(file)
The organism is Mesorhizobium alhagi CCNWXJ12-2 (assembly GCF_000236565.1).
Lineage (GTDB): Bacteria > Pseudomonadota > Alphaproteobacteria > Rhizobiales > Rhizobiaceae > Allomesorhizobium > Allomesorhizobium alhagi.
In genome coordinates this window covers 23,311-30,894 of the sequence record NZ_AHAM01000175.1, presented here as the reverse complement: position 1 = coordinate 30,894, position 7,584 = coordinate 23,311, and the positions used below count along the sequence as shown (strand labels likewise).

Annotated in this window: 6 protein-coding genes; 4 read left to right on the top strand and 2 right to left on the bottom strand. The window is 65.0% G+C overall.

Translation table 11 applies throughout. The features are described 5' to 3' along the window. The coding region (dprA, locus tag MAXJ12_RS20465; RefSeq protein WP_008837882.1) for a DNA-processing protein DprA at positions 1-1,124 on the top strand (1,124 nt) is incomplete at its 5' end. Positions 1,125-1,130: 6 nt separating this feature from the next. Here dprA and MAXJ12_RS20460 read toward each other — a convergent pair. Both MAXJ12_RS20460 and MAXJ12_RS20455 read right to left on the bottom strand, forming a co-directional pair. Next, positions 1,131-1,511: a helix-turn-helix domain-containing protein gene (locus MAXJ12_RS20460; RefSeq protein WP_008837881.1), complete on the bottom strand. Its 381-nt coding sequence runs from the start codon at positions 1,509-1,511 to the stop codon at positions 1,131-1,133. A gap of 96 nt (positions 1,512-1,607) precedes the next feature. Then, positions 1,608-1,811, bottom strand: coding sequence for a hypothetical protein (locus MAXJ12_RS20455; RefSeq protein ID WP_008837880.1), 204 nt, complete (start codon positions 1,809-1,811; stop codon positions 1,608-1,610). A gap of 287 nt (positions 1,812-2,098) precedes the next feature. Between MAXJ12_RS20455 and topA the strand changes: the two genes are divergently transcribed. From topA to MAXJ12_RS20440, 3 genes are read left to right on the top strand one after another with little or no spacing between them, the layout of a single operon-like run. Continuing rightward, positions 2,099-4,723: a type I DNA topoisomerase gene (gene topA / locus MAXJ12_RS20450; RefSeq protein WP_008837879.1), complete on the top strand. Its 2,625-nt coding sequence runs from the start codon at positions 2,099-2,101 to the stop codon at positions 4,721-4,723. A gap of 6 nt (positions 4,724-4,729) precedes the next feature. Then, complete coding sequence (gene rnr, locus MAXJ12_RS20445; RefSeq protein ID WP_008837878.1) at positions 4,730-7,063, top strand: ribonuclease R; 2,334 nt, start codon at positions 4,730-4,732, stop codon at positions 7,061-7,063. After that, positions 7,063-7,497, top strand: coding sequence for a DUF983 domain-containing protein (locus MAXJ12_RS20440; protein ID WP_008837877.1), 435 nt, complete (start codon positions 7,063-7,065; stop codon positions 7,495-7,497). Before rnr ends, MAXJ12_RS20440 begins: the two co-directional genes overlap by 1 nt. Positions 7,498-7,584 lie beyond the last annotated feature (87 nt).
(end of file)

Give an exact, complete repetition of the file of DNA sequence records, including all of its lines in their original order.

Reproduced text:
The organism is Mesorhizobium alhagi CCNWXJ12-2 (assembly GCF_000236565.1).
Lineage (GTDB): Bacteria > Pseudomonadota > Alphaproteobacteria > Rhizobiales > Rhizobiaceae > Allomesorhizobium > Allomesorhizobium alhagi.
In genome coordinates this window covers 23,311-30,894 of the sequence record NZ_AHAM01000175.1, presented here as the reverse complement: position 1 = coordinate 30,894, position 7,584 = coordinate 23,311, and the positions used below count along the sequence as shown (strand labels likewise).

Annotated in this window: 6 protein-coding genes; 4 read left to right on the top strand and 2 right to left on the bottom strand. The window is 65.0% G+C overall.

Translation table 11 applies throughout. The features are described 5' to 3' along the window. The coding region (dprA, locus tag MAXJ12_RS20465; RefSeq protein WP_008837882.1) for a DNA-processing protein DprA at positions 1-1,124 on the top strand (1,124 nt) is incomplete at its 5' end. Positions 1,125-1,130: 6 nt separating this feature from the next. Here dprA and MAXJ12_RS20460 read toward each other — a convergent pair. Both MAXJ12_RS20460 and MAXJ12_RS20455 read right to left on the bottom strand, forming a co-directional pair. Next, positions 1,131-1,511: a helix-turn-helix domain-containing protein gene (locus MAXJ12_RS20460; RefSeq protein WP_008837881.1), complete on the bottom strand. Its 381-nt coding sequence runs from the start codon at positions 1,509-1,511 to the stop codon at positions 1,131-1,133. A gap of 96 nt (positions 1,512-1,607) precedes the next feature. Then, positions 1,608-1,811, bottom strand: coding sequence for a hypothetical protein (locus MAXJ12_RS20455; RefSeq protein ID WP_008837880.1), 204 nt, complete (start codon positions 1,809-1,811; stop codon positions 1,608-1,610). A gap of 287 nt (positions 1,812-2,098) precedes the next feature. Between MAXJ12_RS20455 and topA the strand changes: the two genes are divergently transcribed. From topA to MAXJ12_RS20440, 3 genes are read left to right on the top strand one after another with little or no spacing between them, the layout of a single operon-like run. Continuing rightward, positions 2,099-4,723: a type I DNA topoisomerase gene (gene topA / locus MAXJ12_RS20450; RefSeq protein WP_008837879.1), complete on the top strand. Its 2,625-nt coding sequence runs from the start codon at positions 2,099-2,101 to the stop codon at positions 4,721-4,723. A gap of 6 nt (positions 4,724-4,729) precedes the next feature. Then, complete coding sequence (gene rnr, locus MAXJ12_RS20445; RefSeq protein ID WP_008837878.1) at positions 4,730-7,063, top strand: ribonuclease R; 2,334 nt, start codon at positions 4,730-4,732, stop codon at positions 7,061-7,063. After that, positions 7,063-7,497, top strand: coding sequence for a DUF983 domain-containing protein (locus MAXJ12_RS20440; protein ID WP_008837877.1), 435 nt, complete (start codon positions 7,063-7,065; stop codon positions 7,495-7,497). Before rnr ends, MAXJ12_RS20440 begins: the two co-directional genes overlap by 1 nt. Positions 7,498-7,584 lie beyond the last annotated feature (87 nt).